The Ireland High Court yesterday rejected a lesbian couple's demand to have their Canadian "marriage" recognized in Ireland, in a landmark ruling closely watched by both sides of the international marriage debate.
Justice Elizabeth Dunne decided against the claim of Dr. Katherine Zappone and Dr. Anne Louise Gilligan, who had argued that the State and the Revenue Commissioners had violated their constitutional rights by refusing to assess them for taxes as a married couple, the Irish Times reported yesterday.
"Marriage was understood under the 1937 Constitution to be confined to persons of the opposite sex," Justice Dunne wrote in her lengthy ruling.
"Having regard to the clear understanding of the meaning of marriage as set out in the numerous authorities opened to the Court from this jurisdiction and elsewhere, I do not see how marriage can be redefined by the Court to encompass same sex marriage."
Dr. Zappone, a public policy research consultant member of the Human Rights Commission, and Dr. Gilligan, who lectures at St. Patrick's College in Dublin, are homosexual activists who have been pursuing a change in Ireland's marriage laws that would permit homosexual couples to legally marry.
When Canada passed homosexual marriage legislation in 2003, the pair traveled to Vancouver, B.C. in September 2003 to "marry," and then used their Canadian "marriage" to attempt to force recognition by the Irish government.
Justice Dunne rejected the couple's argument that international acceptance of homosexual "marriage" was reason enough for re-evaluation of Irish law.
"The Plaintiffs referred frequently in the course of this case to the 'changing consensus' but I have to say the there is little evidence of that," she wrote. "The consensus around the world does not support a widespread move towards same sex marriage. There has been some limited support for the concept of same sex marriage as in Canada, Massachusetts and South Africa together with…three European countries…but, in truth, it is difficult to see that as a consensus, changing or otherwise."
In her 138-page ruling, Justice Dunne expressed concern about the effect of same-sex marriage on children, saying the lack of conclusive research into the results of homosexual parenting made it necessary to reserve judgment on the issue.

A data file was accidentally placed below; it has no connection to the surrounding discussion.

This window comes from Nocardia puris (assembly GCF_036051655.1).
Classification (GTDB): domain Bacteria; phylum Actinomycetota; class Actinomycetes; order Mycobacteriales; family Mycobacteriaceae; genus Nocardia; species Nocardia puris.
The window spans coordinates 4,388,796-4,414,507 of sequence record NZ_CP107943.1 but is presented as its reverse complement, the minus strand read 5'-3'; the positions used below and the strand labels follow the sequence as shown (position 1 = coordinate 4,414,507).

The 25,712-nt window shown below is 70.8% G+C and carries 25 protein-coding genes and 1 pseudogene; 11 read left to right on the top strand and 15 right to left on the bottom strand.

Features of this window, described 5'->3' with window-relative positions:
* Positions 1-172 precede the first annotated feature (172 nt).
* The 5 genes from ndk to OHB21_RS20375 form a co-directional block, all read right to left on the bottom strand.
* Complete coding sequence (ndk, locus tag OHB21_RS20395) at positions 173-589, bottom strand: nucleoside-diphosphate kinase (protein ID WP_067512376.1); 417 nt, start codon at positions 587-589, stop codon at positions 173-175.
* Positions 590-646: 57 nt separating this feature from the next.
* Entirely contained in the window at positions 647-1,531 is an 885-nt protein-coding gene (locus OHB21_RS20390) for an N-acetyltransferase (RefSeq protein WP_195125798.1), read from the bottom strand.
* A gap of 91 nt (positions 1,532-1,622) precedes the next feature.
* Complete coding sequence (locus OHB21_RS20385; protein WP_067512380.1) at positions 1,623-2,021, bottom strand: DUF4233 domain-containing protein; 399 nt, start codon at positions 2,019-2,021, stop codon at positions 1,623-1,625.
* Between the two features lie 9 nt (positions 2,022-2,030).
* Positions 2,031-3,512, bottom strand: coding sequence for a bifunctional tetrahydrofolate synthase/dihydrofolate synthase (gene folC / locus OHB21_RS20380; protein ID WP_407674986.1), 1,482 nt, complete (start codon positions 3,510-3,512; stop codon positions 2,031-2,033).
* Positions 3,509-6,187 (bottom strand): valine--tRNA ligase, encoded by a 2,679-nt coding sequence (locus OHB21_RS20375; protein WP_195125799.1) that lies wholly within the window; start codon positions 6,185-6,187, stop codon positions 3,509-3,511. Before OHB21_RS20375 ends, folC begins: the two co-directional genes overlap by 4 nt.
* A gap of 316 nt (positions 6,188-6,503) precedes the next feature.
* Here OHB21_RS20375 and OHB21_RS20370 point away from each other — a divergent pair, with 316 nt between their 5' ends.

"[T]here is simply not enough evidence from the research done to date that could allow firm conclusions to be drawn as to the consequences of same sex marriage particularly in the area of the welfare of children."
The United States-based Institute for Marriage and Public Policy commented on the Irish court decision saying:
"Of particular interest may be the court's discussion about the evidence purporting to show no difference between children raised by same-sex couples and those raised by married couples. The judge accepted testimony about the methodological shortcomings of available evidence and said: ‘It also seems to me having regard to the criticism of the methodology used in the majority of the studies conducted to date that until such time as there are more longitudinal studies involving much larger samples that it will be difficult to reach firm conclusions on this topic.'
"The court concluded that the Irish Constitution's explicit reference to a constitutional right of opposite-sex couples to marry justified the legal distinction between same- and opposite-sex couples in the marriage law. The court further noted, however, that the marriage law was further justified by concerns with the 'welfare of children' since in the absence of good research, 'the State is entitled to adopt a cautious approach to changing the capacity to marry'."
Justice Dunne said the decision to grant legal recognition to same-sex couples apart from marriage should be up to the legislature, not the courts.
Currently in Ireland, legislation has been proposed that would permit homosexual couples to enter in to civil unions with some of the legal benefits given to married heterosexual couples.
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